HIV-1 Reverse Transcriptase Still Remains a New Drug Target: Structure, Function, Classical Inhibitors, and New Inhibitors with Innovative Mechanisms of Actions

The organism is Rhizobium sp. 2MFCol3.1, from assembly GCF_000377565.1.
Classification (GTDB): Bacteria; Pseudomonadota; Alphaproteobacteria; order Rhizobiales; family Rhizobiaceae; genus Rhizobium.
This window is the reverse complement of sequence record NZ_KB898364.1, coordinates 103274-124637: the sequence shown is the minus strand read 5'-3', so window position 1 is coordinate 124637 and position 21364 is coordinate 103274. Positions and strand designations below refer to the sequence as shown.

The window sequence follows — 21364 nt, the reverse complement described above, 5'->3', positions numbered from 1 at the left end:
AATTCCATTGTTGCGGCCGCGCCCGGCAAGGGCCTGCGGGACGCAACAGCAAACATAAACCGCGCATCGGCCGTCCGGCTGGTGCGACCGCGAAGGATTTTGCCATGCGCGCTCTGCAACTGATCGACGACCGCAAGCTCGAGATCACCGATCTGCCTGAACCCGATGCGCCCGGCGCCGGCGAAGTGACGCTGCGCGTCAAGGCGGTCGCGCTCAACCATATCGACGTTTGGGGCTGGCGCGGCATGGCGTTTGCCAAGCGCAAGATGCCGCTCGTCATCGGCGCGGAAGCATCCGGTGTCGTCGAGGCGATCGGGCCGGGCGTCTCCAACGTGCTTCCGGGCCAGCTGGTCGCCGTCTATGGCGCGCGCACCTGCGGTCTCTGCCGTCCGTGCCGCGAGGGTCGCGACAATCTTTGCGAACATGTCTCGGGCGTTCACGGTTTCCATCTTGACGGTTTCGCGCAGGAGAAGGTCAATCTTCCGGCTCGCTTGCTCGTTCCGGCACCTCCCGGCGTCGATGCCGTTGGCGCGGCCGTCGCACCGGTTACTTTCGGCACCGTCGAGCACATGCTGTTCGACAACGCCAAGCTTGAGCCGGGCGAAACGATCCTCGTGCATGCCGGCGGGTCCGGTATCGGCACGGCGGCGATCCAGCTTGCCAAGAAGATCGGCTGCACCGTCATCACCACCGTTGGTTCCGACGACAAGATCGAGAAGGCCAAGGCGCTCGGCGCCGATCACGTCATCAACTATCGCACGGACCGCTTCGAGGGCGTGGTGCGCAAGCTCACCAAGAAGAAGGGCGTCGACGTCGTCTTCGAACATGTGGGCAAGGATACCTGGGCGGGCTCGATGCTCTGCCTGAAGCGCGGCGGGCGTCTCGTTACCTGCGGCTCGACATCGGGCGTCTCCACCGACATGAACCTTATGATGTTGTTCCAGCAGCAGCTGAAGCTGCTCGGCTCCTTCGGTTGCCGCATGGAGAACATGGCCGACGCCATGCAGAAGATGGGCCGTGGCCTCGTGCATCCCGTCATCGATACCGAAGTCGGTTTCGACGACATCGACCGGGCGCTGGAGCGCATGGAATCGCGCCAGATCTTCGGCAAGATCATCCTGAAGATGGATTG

Nonnucleoside reverse transcriptase inhibitors (NNRTIs) are very potent and most promising anti-AIDS drugs that specifically inhibit HIV-1 reverse transcriptase (RT). However, to a great extent, the efficacy of NNRTI drugs is impaired by rapid emergence of drug-resistance mutations. Fortunately, detailed analysis of a wide range of crystal structures of HIV-1 RT/NNRTI complexes together with data on drug resistance mutations has identified factors important for design of inhibitors and resilience to mutations, such as, exhibiting conformational flexibility and positional adaptability of NNRTIs, forming extensive main chain hydrogen bonding, targeting highly conserved residues in HIV-1 RT and possessing unconventional mechanisms for NNRTI-mediated inhibition of RT. Besides, the plasticity of NNRTIs binding pocket (NNIBP) also provides a broad space for the discovery of new generations of NNRTIs. For instance, the composite binding pocket, integrated all available crystal structure information about the NNRTI binding site of HIV RT, was demonstrated to be an effective tool to better understand the flexible nature of the binding pocket and to identify specific inhibitors. The RT/solvent interface proved to be an attractive site for incorporating a moiety to improve water solubility and pharmacokinetics or introducing a second pharmacophore to construct multifunctional ligand. Totally, the characterization of NNRTIs and NNIBP may help in the design of more effective drugs that are potent toward wild type and drug-resistant strains of RT. In this paper we attempt to translate the general knowledge gained from a large number of related literature into a set of medicinal chemistry strategies to improve the drug resistance profile of NNRTIs.